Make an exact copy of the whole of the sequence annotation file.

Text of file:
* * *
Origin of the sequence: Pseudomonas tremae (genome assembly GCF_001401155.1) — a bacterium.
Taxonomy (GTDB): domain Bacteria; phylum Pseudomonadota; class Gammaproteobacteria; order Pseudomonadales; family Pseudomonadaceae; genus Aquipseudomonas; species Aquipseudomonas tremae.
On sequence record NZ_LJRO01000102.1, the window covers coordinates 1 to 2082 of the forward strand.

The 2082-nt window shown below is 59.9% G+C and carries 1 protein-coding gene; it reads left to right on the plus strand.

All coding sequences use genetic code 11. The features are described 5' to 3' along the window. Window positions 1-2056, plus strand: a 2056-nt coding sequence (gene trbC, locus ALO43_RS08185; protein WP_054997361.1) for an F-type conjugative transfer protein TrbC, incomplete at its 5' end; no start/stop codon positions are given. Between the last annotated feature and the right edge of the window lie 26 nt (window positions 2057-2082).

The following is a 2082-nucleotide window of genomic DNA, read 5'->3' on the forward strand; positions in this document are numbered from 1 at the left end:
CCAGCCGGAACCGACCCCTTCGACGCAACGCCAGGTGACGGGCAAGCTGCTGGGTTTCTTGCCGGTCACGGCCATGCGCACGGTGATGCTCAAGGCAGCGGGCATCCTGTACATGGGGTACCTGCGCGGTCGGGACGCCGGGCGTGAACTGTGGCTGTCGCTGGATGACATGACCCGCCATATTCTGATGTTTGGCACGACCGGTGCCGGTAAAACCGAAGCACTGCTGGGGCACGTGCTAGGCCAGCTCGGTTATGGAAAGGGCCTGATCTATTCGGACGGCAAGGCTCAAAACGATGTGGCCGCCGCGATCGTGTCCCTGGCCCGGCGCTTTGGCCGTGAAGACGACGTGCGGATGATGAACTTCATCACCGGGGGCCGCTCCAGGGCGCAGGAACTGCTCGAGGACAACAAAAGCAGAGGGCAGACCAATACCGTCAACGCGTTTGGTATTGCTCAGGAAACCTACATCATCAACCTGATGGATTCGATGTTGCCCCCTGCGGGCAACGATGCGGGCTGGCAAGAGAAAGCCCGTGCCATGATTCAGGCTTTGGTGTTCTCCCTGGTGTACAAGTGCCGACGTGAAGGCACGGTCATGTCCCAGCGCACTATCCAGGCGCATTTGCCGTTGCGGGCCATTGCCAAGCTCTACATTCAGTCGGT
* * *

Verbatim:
Origin of the sequence: Pseudomonas tremae (genome assembly GCF_001401155.1) — a bacterium.
Taxonomy (GTDB): domain Bacteria; phylum Pseudomonadota; class Gammaproteobacteria; order Pseudomonadales; family Pseudomonadaceae; genus Aquipseudomonas; species Aquipseudomonas tremae.
On sequence record NZ_LJRO01000102.1, the window covers coordinates 1 to 2082 of the forward strand.

The 2082-nt window shown below is 59.9% G+C and carries 1 protein-coding gene; it reads left to right on the plus strand.

All coding sequences use genetic code 11. The features are described 5' to 3' along the window. Window positions 1-2056, plus strand: a 2056-nt coding sequence (gene trbC, locus ALO43_RS08185; protein WP_054997361.1) for an F-type conjugative transfer protein TrbC, incomplete at its 5' end; no start/stop codon positions are given. Between the last annotated feature and the right edge of the window lie 26 nt (window positions 2057-2082).

The following is a 2082-nucleotide window of genomic DNA, read 5'->3' on the forward strand; positions in this document are numbered from 1 at the left end:
CCAGCCGGAACCGACCCCTTCGACGCAACGCCAGGTGACGGGCAAGCTGCTGGGTTTCTTGCCGGTCACGGCCATGCGCACGGTGATGCTCAAGGCAGCGGGCATCCTGTACATGGGGTACCTGCGCGGTCGGGACGCCGGGCGTGAACTGTGGCTGTCGCTGGATGACATGACCCGCCATATTCTGATGTTTGGCACGACCGGTGCCGGTAAAACCGAAGCACTGCTGGGGCACGTGCTAGGCCAGCTCGGTTATGGAAAGGGCCTGATCTATTCGGACGGCAAGGCTCAAAACGATGTGGCCGCCGCGATCGTGTCCCTGGCCCGGCGCTTTGGCCGTGAAGACGACGTGCGGATGATGAACTTCATCACCGGGGGCCGCTCCAGGGCGCAGGAACTGCTCGAGGACAACAAAAGCAGAGGGCAGACCAATACCGTCAACGCGTTTGGTATTGCTCAGGAAACCTACATCATCAACCTGATGGATTCGATGTTGCCCCCTGCGGGCAACGATGCGGGCTGGCAAGAGAAAGCCCGTGCCATGATTCAGGCTTTGGTGTTCTCCCTGGTGTACAAGTGCCGACGTGAAGGCACGGTCATGTCCCAGCGCACTATCCAGGCGCATTTGCCGTTGCGGGCCATTGCCAAGCTCTACATTCAGTCGGT